After you’ve picked all waste out of the horse stall, haul away the dirty stall bedding to an out of the way location, and if you have removed a siginificant amount of bedding, be sure to add an equal amount of bedding back to the stall. Before you finish cleaning a horse stall, fluff the existing bedding and even out any piles or holes the horse has created and slightly bank the sides of the stall to help keep your horse from laying down too close to the wall.

 How to Attach Stirrup Leathers to an English Saddle

Build a Rack to Display Horse Show Ribbons

One of the simplest ways to build a rack to display horse show ribbons requires no building skills at all! One the cutest ways to display horse show ribbons is by using a vintage windo shutter. Vintage window shutters make excellent racks for displaying horse show ribbons and you don’t have to build them at all! Simply add picture frame hanging hardware to the back of the shutter/display rack, stick the hooks of your horse show ribbons into the slats of the vintage window shutter, and you’ll have an adorable horse show ribbon rack with no work at all!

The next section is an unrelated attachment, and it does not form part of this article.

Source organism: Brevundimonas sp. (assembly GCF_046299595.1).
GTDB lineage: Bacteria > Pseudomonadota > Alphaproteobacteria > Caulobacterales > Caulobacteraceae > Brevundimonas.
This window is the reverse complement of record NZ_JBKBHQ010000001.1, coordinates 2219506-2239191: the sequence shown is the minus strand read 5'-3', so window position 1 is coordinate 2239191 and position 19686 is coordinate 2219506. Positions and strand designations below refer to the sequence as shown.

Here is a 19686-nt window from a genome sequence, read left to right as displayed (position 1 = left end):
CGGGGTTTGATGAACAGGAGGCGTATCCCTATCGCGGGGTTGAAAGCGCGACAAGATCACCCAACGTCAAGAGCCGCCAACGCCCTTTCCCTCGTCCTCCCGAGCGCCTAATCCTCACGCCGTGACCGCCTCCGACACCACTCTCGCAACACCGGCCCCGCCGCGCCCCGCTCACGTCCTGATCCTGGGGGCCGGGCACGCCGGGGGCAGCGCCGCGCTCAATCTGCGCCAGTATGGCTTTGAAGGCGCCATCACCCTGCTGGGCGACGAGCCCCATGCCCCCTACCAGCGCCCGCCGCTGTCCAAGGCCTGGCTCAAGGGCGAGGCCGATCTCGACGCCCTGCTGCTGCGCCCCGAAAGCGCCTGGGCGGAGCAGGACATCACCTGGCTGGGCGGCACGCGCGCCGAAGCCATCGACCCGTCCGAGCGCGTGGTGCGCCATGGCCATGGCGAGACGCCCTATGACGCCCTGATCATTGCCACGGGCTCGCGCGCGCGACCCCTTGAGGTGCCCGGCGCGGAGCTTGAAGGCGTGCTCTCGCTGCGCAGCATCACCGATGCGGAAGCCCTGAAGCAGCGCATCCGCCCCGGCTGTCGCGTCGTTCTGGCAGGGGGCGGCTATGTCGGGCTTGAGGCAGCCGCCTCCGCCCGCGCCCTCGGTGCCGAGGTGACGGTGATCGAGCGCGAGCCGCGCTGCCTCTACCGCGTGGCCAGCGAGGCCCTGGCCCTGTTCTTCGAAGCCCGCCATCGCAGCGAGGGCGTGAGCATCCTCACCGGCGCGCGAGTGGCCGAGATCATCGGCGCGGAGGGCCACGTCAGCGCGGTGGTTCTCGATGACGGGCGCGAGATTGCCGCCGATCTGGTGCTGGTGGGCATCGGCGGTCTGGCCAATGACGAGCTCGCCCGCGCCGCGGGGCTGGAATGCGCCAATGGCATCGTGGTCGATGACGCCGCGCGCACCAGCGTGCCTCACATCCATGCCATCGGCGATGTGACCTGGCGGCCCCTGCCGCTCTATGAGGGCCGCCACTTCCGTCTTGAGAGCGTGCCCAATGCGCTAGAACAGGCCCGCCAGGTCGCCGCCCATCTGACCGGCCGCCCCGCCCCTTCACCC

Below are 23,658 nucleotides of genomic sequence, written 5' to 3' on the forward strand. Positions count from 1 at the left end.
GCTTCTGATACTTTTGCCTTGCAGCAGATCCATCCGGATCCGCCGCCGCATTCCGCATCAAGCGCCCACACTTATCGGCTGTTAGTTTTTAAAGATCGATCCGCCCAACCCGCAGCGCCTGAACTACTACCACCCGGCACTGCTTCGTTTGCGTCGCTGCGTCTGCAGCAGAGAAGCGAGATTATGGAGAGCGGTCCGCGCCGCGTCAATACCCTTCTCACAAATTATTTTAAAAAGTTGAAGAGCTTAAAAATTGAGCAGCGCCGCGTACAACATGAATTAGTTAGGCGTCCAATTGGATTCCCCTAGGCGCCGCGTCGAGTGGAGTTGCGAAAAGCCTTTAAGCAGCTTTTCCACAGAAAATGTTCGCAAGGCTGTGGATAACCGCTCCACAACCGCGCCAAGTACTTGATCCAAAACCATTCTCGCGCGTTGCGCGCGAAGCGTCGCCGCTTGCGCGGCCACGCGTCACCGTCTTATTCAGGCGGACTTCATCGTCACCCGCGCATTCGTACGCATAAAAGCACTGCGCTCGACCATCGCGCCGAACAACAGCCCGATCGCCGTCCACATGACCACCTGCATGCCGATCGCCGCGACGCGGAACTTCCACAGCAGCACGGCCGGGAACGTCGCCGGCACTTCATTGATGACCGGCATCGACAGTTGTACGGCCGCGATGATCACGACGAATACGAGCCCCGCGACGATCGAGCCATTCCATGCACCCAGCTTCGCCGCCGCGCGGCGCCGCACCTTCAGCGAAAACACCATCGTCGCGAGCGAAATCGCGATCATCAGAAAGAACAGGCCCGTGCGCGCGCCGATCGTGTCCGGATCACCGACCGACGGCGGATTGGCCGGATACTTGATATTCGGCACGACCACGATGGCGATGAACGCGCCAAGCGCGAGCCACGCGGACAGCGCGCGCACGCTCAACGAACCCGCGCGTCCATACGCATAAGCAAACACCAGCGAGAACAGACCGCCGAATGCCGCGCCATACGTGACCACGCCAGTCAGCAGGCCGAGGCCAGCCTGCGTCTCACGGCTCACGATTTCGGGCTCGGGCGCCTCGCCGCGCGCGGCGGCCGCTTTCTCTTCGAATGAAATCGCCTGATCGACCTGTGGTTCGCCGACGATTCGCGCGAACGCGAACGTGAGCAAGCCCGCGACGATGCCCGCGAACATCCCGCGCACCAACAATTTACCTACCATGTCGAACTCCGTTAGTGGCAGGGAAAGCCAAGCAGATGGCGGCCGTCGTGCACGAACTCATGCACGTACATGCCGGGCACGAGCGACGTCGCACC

Why Do Horses Sleep Standing Up?

Have you ever wondered why horses sleep standing up instead of laying down like other animals? Well, that myth is only half true. It is true that horses CAN sleep standing up, but to really sleep deeply a horse actually does need to lay down.

In the wild, horses are prey animals. Horses are able to sleep standing up because if a predator was to attack a herd of horses, the horses would lose precious escape time scrambling to their feet. A horse off it’s feet is more vulnerable to attack.

But horses do lay down on their sides to sleep for periods of time, usually at night. In horse herds, even domesticated herds, one horse almost always remains standing while the others lay down and sleep, and this position is alternated through the night.

So why do horses sleep standing up? The short answer is that horses sleep standing up so they can run away faster if attacked.